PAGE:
RICHMOND, Va. — Virginians may be less likely to lose their driver’s licenses for unpaid fines and minor drug offenses under legislation headed to the governor.
The General Assembly passed legislation Friday that would allow those convicted of a first-time marijuana offense to avoid an automatic driver’s license suspension of six months.
The legislature also passed a bill intended to make it easier for people with unpaid court debts to enter into a deferred or installment payment plan to avoid having their licenses suspended. The bill also sets a $100 down payment limit for payment plans. The legislation is similar to new rules enacted by the Virginia Supreme Court.
Both bills passed with broad bipartisan support and now head to Gov. Terry McAuliffe, who advocated earlier this year for making driver’s license suspension laws less strict.
Advocates have long pushed for reforms on driver’s license suspensions, saying Virginia’s current rules disproportionately hurt the poor. The Legal Aid Justice Center is currently suing the state, saying its automatic suspension policy for unpaid debts is unconstitutional.
The center said more than 900,000 Virginians — about one in six of the state’s drivers — had their licenses suspended because of unpaid court costs or fines in 2015.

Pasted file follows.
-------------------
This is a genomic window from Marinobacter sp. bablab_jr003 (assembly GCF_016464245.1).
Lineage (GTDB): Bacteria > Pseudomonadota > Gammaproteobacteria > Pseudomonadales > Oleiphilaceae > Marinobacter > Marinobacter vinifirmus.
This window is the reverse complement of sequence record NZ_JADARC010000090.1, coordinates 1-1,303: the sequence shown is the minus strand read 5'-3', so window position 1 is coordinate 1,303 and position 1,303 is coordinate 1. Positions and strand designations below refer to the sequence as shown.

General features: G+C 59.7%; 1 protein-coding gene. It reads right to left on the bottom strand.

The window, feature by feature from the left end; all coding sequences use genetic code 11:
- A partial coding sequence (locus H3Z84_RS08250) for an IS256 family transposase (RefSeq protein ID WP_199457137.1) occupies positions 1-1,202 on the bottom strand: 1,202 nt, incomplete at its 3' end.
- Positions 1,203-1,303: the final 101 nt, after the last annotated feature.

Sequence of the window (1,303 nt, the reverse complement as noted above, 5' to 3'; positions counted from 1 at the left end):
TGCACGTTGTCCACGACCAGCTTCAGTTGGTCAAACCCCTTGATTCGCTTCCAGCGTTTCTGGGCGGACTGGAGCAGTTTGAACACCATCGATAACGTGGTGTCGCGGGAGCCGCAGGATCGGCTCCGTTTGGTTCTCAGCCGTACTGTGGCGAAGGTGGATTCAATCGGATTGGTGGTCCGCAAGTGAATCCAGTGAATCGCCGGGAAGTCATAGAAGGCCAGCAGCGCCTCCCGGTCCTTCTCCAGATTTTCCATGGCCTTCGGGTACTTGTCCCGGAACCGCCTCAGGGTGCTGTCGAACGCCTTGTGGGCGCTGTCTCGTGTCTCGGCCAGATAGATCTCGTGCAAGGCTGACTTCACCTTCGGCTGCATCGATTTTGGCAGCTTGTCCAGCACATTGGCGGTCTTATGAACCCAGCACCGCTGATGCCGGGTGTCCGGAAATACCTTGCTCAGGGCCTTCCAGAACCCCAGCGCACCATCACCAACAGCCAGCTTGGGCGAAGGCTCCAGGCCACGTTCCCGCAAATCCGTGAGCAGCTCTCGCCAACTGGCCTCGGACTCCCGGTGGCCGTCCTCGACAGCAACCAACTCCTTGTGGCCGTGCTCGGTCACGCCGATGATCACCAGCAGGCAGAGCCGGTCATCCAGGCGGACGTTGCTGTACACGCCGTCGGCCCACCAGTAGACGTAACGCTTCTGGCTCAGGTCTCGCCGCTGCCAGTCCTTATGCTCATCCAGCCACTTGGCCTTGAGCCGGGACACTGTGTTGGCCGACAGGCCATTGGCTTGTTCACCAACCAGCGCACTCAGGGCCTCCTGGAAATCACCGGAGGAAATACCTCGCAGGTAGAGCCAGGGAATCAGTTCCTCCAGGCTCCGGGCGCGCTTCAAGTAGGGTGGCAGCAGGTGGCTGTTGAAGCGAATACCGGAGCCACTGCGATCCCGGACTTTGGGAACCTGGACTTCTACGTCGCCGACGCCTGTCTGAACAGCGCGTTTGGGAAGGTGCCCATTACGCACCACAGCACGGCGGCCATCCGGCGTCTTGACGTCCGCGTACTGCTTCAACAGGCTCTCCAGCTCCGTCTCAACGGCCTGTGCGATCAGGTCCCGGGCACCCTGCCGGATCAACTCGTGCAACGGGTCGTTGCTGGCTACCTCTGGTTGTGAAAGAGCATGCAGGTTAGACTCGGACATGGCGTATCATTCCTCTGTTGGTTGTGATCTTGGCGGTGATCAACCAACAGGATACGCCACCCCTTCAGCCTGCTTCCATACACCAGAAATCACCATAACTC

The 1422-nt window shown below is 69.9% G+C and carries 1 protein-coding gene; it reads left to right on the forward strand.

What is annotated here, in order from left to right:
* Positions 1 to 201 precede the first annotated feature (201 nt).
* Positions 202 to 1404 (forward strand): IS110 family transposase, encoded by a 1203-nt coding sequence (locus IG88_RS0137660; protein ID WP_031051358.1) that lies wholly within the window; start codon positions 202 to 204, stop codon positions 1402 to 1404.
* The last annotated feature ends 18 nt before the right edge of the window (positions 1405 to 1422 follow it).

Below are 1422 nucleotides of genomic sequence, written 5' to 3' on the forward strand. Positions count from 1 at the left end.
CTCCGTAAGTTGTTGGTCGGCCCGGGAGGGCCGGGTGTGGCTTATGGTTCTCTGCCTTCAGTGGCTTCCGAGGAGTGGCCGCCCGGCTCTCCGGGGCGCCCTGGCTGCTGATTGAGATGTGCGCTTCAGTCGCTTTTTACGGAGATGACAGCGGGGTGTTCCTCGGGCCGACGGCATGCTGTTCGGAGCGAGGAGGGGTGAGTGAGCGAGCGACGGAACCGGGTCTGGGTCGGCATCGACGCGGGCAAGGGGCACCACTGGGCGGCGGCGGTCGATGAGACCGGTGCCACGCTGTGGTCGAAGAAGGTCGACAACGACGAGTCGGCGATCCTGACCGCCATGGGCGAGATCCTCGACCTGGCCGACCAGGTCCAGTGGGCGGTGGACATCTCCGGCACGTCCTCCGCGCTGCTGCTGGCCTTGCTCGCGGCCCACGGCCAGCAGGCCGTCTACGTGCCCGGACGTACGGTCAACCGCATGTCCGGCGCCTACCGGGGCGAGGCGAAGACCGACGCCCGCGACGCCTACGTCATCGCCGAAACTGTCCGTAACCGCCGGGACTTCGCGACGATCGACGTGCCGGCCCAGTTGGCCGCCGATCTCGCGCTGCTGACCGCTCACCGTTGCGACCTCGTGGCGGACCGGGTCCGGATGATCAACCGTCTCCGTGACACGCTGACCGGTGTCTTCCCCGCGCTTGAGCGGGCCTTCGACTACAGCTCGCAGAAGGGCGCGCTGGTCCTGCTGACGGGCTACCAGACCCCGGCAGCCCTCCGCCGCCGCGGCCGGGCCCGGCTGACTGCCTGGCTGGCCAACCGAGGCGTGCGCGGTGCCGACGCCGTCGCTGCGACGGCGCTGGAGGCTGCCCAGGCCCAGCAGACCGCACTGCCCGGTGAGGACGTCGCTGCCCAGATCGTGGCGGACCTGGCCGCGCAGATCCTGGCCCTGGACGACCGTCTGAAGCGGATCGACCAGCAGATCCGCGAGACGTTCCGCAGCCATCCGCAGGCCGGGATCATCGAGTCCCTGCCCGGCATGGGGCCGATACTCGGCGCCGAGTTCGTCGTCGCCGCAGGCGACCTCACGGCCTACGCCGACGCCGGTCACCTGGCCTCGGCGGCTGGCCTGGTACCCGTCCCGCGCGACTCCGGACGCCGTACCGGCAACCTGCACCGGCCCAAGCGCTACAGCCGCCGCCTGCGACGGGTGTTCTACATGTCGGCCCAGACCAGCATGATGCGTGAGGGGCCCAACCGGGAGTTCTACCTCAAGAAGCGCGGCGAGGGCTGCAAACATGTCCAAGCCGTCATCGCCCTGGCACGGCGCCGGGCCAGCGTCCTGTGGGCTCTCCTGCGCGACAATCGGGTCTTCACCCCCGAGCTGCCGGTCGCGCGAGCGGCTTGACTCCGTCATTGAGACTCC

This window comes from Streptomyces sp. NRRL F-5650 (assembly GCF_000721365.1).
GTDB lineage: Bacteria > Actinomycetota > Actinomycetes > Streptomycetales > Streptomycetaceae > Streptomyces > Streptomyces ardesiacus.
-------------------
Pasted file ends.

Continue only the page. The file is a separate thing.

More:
Republican Del. Manoli Loupassi said the payment plan set out in the legislation was intended to reduce the number of people driving with suspended licenses.
“We don’t want to have laws in place that people readily ignore,” Loupassi said.
Friday was the second-to-last day of the 2017 legislative session, as lawmakers are set to pass a budget and adjourn Saturday.
Lawmakers also passed ethics legislation Friday clarifying that tickets to watch sporting events in luxury boxes are not exempt from the state’s $100 gift gap.
An earlier version of the bill would have allowed lobbyists who are friends with lawmakers to give gifts worth more than $100 on birthdays and other special occasions. That provision was removed from the final bill.
Virginia legislators have been grappling with ethics rules for four straight years, prompted by a high profile gift scandal during former Gov. Bob McDonnell’s final year in office.